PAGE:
Astronomers discover likely source of strange radio bursts from space
Potential origin traced back to powerful magnetic star in our galaxy
For more than 13 years, astronomers have been trying to determine the source of extremely powerful radio bursts that can travel billions of kilometres through space but only last a fraction of a second.
These signals — called fast radio bursts (FRBs) — were discovered in 2007 by two astrophysicists while poring through data collected in 2001 from the Parkes Observatory in New South Wales, Australia. Since then, dozens more have been detected, even a different form called repeating fast radio bursts.
But just what is responsible for pumping out these extremely bright radio signals has remained shrouded in mystery, with even the odd whisper of whether or not it was astrophysical in the first place.
Three independent teams of international astronomers, who published three separate papers in the journal Nature Wednesday, have found one likely culprit: magnetars.
Magnetars are a fascinating type of neutron star, the collapsed core of a massive star that exploded. They are spheres that are roughly the size of a city like Toronto or Montreal, but so dense that a piece of material the size of a sugar cube would weigh as much as a mountain, or one trillion kilograms.
But a magnetar takes a neutron star to the extreme. While the magnetic field of a neutron star is trillions of times stronger than Earth's, a magnetar's is 1,000 times more than that.
Over the past decade or so, there had been several theories as to what could produce FRBs, one of which was a magnetar. But the sources of the brief but powerful signals were too far away to confirm.
But on April 28, astronomers using the Canadian Hydrogen Intensity Mapping Experiment (CHIME) telescope in Penticton, B.C., and the Survey for Transient Astronomical Radio Emission 2 (STARE2) telescope captured an FRB burst from the same region of the sky. The pair of telescopes were able to confirm that it had been emitted from SGR 1935+2154, a known magnetar.
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"When I looked at the data for the first time, I froze and was basically paralyzed with excitement," said Christopher Bochenek, an astrophysicist at the California Institute of Technology in Pasadena, Calif., who is the lead author of a second paper. "Then it took me a few minutes to collect myself and make the call to a friend to be able to actually sit down and make sure this thing was actually real.
"In about one millisecond, this magnetar emitted as much energy in radio waves as the sun does in 30 seconds."
'In our backyard'
FRBs have been detected billions of light-years away, such as one called FRB 121102, discovered to repeat by Canadian astrophysicist Paul Scholz.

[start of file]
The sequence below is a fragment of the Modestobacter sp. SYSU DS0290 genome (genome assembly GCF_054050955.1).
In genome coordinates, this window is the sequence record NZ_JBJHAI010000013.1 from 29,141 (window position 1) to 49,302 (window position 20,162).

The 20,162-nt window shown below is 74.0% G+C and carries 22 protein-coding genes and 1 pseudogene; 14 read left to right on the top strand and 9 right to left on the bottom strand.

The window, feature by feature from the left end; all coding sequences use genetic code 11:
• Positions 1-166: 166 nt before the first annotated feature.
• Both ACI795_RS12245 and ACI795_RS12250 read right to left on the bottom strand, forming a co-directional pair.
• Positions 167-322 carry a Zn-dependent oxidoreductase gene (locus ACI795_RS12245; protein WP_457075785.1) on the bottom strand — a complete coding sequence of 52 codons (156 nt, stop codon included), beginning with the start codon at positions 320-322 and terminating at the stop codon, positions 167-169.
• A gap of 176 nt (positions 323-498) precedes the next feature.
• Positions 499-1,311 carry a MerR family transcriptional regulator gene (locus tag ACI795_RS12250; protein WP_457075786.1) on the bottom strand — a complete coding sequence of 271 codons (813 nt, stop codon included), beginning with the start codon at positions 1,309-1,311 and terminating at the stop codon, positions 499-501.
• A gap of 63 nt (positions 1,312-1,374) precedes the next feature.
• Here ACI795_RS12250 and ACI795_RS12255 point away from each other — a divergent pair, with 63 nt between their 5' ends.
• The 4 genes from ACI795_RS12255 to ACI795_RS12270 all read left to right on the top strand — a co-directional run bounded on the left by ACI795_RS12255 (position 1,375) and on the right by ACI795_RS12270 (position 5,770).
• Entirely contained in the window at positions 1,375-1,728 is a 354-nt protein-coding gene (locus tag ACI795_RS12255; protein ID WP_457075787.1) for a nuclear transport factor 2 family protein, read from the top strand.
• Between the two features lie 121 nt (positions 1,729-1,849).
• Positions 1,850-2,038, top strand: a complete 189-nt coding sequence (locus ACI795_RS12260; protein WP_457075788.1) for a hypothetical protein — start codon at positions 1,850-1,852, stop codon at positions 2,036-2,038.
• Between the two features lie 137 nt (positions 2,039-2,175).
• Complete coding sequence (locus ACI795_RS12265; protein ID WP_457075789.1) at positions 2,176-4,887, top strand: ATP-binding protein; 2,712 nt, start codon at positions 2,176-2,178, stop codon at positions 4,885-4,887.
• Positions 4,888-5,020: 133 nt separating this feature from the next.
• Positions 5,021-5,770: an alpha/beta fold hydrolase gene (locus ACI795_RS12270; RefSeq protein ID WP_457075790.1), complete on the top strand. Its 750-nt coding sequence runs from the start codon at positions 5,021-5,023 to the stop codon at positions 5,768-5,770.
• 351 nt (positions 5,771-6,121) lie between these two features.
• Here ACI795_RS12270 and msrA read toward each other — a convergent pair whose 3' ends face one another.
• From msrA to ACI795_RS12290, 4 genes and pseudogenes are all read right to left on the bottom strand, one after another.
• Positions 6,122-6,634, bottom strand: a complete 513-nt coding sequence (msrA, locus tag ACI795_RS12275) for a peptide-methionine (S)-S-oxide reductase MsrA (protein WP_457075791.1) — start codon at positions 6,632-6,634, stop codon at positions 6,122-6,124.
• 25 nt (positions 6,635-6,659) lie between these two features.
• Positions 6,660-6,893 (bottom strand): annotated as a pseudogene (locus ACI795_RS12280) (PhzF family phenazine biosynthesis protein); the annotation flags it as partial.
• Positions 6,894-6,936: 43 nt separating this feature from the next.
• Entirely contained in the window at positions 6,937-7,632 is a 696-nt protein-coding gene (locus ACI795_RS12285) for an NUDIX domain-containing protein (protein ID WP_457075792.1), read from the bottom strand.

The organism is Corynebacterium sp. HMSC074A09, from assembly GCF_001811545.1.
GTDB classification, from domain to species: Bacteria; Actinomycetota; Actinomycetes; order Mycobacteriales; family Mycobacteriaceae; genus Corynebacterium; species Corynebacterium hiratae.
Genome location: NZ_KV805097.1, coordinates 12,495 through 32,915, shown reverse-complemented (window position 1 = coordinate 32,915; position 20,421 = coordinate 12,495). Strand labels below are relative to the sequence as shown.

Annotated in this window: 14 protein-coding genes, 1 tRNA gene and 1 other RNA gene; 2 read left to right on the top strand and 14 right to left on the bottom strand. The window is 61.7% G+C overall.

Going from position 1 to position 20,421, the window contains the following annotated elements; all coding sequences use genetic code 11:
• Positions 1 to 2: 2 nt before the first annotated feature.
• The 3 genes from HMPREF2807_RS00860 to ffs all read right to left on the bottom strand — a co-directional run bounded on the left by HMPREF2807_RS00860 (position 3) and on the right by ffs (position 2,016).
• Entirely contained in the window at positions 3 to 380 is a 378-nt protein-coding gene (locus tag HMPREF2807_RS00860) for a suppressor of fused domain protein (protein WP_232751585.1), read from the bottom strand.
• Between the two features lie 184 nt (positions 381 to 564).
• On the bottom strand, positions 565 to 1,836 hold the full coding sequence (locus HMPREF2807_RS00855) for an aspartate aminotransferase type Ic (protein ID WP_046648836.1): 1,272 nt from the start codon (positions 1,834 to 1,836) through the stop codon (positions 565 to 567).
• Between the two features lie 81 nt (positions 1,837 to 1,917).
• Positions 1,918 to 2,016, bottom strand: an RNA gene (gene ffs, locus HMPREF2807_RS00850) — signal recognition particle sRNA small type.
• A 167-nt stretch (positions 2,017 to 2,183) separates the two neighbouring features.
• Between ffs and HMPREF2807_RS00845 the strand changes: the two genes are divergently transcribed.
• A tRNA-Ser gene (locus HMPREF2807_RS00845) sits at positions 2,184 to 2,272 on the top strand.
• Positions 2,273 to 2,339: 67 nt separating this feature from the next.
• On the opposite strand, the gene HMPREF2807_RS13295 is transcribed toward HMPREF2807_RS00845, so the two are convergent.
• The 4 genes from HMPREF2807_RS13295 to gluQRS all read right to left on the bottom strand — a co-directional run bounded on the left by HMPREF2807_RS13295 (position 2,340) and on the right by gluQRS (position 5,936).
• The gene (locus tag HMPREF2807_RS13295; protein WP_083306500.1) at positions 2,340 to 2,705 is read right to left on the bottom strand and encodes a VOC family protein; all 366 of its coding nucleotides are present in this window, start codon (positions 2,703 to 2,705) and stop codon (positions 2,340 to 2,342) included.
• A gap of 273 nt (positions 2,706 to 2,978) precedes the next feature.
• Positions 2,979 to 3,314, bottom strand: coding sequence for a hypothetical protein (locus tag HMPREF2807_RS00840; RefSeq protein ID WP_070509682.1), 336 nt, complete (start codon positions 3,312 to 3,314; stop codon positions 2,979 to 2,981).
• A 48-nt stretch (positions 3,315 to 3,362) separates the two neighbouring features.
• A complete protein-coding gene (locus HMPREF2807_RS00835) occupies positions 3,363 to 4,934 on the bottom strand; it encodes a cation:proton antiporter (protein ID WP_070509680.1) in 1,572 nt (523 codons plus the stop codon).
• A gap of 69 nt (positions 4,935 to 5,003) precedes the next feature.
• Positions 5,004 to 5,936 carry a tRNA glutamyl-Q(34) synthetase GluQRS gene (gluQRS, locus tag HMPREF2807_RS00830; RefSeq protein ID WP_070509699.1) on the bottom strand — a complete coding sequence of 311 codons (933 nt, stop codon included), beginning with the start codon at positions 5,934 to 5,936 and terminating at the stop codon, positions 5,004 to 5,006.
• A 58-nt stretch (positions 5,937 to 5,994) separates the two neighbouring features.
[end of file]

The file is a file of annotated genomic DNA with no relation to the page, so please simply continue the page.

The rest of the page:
But what makes this new FRB — designated FRB 200428 — particularly interesting is that it lies a mere 30,000 light-years away.
"FRBs ... are generally millions to billions of light-years away from us. But this thing is in our galaxy and much closer to us," Scholz said. "Compared to [other] FRBs, it's in our backyard, so we can study it in much more detail."
While the discovery is exciting, it still doesn't put the mystery completely to rest.
"This event detected is a strong hint that magnetars that we have in our galaxy, the physical mechanism that's going on there, is what could be causing FRBs — at least a portion of the FRB population," Scholz said. "It certainly doesn't solve the FRB problem completely, but it gives us a very strong indication that magnetars are capable of producing the types of emission that we see from FRBs."
And what's more, though astronomers now seem to have at least one potential source, it doesn't explain the mechanism behind what is creating these powerful but brief bursts.
"Emission mechanisms in physics and astronomy are hard to nail down in the details," Scholz said. "There is a neutron star that has an extremely high magnetic field, and … it tells you that the magnetar, the neutron star, and its magnetosphere are powering that event. How exactly the energy from the magnetic field gets released as radio emission? I think theorists will debate that for decades."
Subsequent follow-up by the Five-hundred meter Aperture Spherical Telescope (FAST) in Guizhou, China, supported the observations, although the lead author of that paper said he had his doubts.
"With CHIME and STARE2, I was actually not very optimistic. I thought, because FRBs from small distances are not very bright and repeating, so probably you don't have a smoking gun," said Bing Zhang, an astrophysicist at the University of Nevada, Las Vegas.
That's because there were so many — nearly 50 — models of what could be producing these bursts.
"However, this discovery in our backyard … tells us that they are actually coming from magnetars. And now, we can say that at least one model can [create] at least some, and probably all FRBs in the universe," said Zhang.
Astronomers now hope that more FRBs can be traced back to other magnetars in our galaxy, of which roughly 30 are known.
"All this technology that we have comes out of our understanding of the universe, of physics. And the only way we achieve that understanding is by studying nature: magnetars and fast radio bursts and extreme phenomenon in nature," Scholz said. "And through understanding them, we will have a better understanding of how the universe works, how physics works."